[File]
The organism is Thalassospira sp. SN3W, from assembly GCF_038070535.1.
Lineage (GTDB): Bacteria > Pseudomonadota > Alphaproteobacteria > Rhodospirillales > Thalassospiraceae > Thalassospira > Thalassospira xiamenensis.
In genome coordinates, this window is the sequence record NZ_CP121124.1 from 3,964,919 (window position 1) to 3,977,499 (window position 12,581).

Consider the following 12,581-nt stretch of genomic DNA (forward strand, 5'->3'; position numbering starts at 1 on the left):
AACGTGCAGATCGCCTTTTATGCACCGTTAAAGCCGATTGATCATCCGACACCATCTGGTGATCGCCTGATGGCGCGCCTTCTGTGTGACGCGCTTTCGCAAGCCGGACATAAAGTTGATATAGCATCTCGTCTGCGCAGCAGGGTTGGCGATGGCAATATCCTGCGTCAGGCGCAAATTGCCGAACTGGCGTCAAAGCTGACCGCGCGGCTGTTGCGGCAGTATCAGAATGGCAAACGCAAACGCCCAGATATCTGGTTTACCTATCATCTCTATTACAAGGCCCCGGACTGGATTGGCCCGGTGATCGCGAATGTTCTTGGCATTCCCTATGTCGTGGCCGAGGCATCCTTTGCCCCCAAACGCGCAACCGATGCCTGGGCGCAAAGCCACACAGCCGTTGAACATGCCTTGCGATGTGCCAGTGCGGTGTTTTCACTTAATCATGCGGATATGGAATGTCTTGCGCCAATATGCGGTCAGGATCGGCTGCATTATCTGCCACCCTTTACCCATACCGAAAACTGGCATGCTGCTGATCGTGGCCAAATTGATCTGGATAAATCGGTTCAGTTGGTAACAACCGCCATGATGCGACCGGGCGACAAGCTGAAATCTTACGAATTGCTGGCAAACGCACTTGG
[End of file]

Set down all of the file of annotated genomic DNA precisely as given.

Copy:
The organism is Thalassospira sp. SN3W, from assembly GCF_038070535.1.
Lineage (GTDB): Bacteria > Pseudomonadota > Alphaproteobacteria > Rhodospirillales > Thalassospiraceae > Thalassospira > Thalassospira xiamenensis.
In genome coordinates, this window is the sequence record NZ_CP121124.1 from 3,964,919 (window position 1) to 3,977,499 (window position 12,581).

Consider the following 12,581-nt stretch of genomic DNA (forward strand, 5'->3'; position numbering starts at 1 on the left):
AACGTGCAGATCGCCTTTTATGCACCGTTAAAGCCGATTGATCATCCGACACCATCTGGTGATCGCCTGATGGCGCGCCTTCTGTGTGACGCGCTTTCGCAAGCCGGACATAAAGTTGATATAGCATCTCGTCTGCGCAGCAGGGTTGGCGATGGCAATATCCTGCGTCAGGCGCAAATTGCCGAACTGGCGTCAAAGCTGACCGCGCGGCTGTTGCGGCAGTATCAGAATGGCAAACGCAAACGCCCAGATATCTGGTTTACCTATCATCTCTATTACAAGGCCCCGGACTGGATTGGCCCGGTGATCGCGAATGTTCTTGGCATTCCCTATGTCGTGGCCGAGGCATCCTTTGCCCCCAAACGCGCAACCGATGCCTGGGCGCAAAGCCACACAGCCGTTGAACATGCCTTGCGATGTGCCAGTGCGGTGTTTTCACTTAATCATGCGGATATGGAATGTCTTGCGCCAATATGCGGTCAGGATCGGCTGCATTATCTGCCACCCTTTACCCATACCGAAAACTGGCATGCTGCTGATCGTGGCCAAATTGATCTGGATAAATCGGTTCAGTTGGTAACAACCGCCATGATGCGACCGGGCGACAAGCTGAAATCTTACGAATTGCTGGCAAACGCACTTGG